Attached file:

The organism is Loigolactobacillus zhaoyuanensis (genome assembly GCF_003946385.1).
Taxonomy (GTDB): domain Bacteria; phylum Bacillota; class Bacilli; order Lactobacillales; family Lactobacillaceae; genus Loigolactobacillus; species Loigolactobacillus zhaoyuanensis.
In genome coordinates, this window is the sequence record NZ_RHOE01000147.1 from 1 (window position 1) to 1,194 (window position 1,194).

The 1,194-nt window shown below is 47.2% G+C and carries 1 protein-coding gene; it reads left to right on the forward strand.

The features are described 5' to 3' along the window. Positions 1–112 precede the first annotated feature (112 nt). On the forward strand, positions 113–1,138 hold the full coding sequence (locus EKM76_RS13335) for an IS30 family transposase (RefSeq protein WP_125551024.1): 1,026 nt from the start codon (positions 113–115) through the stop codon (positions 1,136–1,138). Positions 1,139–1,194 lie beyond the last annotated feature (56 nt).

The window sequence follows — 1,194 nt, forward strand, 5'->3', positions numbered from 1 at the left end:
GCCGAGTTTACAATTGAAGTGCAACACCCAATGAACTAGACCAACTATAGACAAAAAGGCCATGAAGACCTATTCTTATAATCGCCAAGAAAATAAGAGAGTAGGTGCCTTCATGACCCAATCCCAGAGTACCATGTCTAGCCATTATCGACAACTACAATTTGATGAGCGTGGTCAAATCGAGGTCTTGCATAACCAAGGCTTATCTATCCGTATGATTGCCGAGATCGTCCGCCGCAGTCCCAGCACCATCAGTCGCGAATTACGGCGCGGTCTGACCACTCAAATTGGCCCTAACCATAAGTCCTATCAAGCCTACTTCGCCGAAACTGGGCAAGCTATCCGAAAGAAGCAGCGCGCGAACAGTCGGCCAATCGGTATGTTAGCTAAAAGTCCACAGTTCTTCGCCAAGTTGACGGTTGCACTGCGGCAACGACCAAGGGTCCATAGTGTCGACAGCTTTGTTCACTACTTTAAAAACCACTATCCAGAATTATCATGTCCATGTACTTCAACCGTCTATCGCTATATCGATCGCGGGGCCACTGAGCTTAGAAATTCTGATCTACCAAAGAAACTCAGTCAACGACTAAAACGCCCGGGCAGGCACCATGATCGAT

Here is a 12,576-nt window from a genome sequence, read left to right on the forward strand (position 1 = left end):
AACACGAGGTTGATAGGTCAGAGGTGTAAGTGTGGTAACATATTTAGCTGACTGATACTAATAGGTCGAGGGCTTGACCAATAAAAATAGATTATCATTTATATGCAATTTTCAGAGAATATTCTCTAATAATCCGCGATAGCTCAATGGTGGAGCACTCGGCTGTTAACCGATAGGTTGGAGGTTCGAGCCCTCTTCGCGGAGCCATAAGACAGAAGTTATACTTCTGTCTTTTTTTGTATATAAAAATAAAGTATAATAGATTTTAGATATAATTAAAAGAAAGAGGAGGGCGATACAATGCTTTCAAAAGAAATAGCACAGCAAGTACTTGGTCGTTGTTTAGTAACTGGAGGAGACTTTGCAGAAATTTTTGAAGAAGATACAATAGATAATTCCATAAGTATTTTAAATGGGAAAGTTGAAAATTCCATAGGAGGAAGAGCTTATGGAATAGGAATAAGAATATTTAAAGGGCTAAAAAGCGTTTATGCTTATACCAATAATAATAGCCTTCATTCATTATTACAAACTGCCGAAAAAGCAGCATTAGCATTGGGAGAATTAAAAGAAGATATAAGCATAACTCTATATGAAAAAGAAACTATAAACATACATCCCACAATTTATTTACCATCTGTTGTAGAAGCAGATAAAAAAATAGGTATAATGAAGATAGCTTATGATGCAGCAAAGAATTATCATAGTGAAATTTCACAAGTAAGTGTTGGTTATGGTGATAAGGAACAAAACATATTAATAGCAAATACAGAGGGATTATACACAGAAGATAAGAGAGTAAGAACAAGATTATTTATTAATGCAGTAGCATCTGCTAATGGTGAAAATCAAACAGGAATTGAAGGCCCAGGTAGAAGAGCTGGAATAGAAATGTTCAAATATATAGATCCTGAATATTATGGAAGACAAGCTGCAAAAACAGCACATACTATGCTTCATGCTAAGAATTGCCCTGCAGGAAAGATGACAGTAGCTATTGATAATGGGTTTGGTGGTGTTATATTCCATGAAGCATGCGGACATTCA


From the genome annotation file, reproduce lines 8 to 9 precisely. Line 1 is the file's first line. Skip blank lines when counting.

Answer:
Here is a 12,576-nt window from a genome sequence, read left to right on the forward strand (position 1 = left end):
AACACGAGGTTGATAGGTCAGAGGTGTAAGTGTGGTAACATATTTAGCTGACTGATACTAATAGGTCGAGGGCTTGACCAATAAAAATAGATTATCATTTATATGCAATTTTCAGAGAATATTCTCTAATAATCCGCGATAGCTCAATGGTGGAGCACTCGGCTGTTAACCGATAGGTTGGAGGTTCGAGCCCTCTTCGCGGAGCCATAAGACAGAAGTTATACTTCTGTCTTTTTTTGTATATAAAAATAAAGTATAATAGATTTTAGATATAATTAAAAGAAAGAGGAGGGCGATACAATGCTTTCAAAAGAAATAGCACAGCAAGTACTTGGTCGTTGTTTAGTAACTGGAGGAGACTTTGCAGAAATTTTTGAAGAAGATACAATAGATAATTCCATAAGTATTTTAAATGGGAAAGTTGAAAATTCCATAGGAGGAAGAGCTTATGGAATAGGAATAAGAATATTTAAAGGGCTAAAAAGCGTTTATGCTTATACCAATAATAATAGCCTTCATTCATTATTACAAACTGCCGAAAAAGCAGCATTAGCATTGGGAGAATTAAAAGAAGATATAAGCATAACTCTATATGAAAAAGAAACTATAAACATACATCCCACAATTTATTTACCATCTGTTGTAGAAGCAGATAAAAAAATAGGTATAATGAAGATAGCTTATGATGCAGCAAAGAATTATCATAGTGAAATTTCACAAGTAAGTGTTGGTTATGGTGATAAGGAACAAAACATATTAATAGCAAATACAGAGGGATTATACACAGAAGATAAGAGAGTAAGAACAAGATTATTTATTAATGCAGTAGCATCTGCTAATGGTGAAAATCAAACAGGAATTGAAGGCCCAGGTAGAAGAGCTGGAATAGAAATGTTCAAATATATAGATCCTGAATATTATGGAAGACAAGCTGCAAAAACAGCACATACTATGCTTCATGCTAAGAATTGCCCTGCAGGAAAGATGACAGTAGCTATTGATAATGGGTTTGGTGGTGTTATATTCCATGAAGCATGCGGACATTCA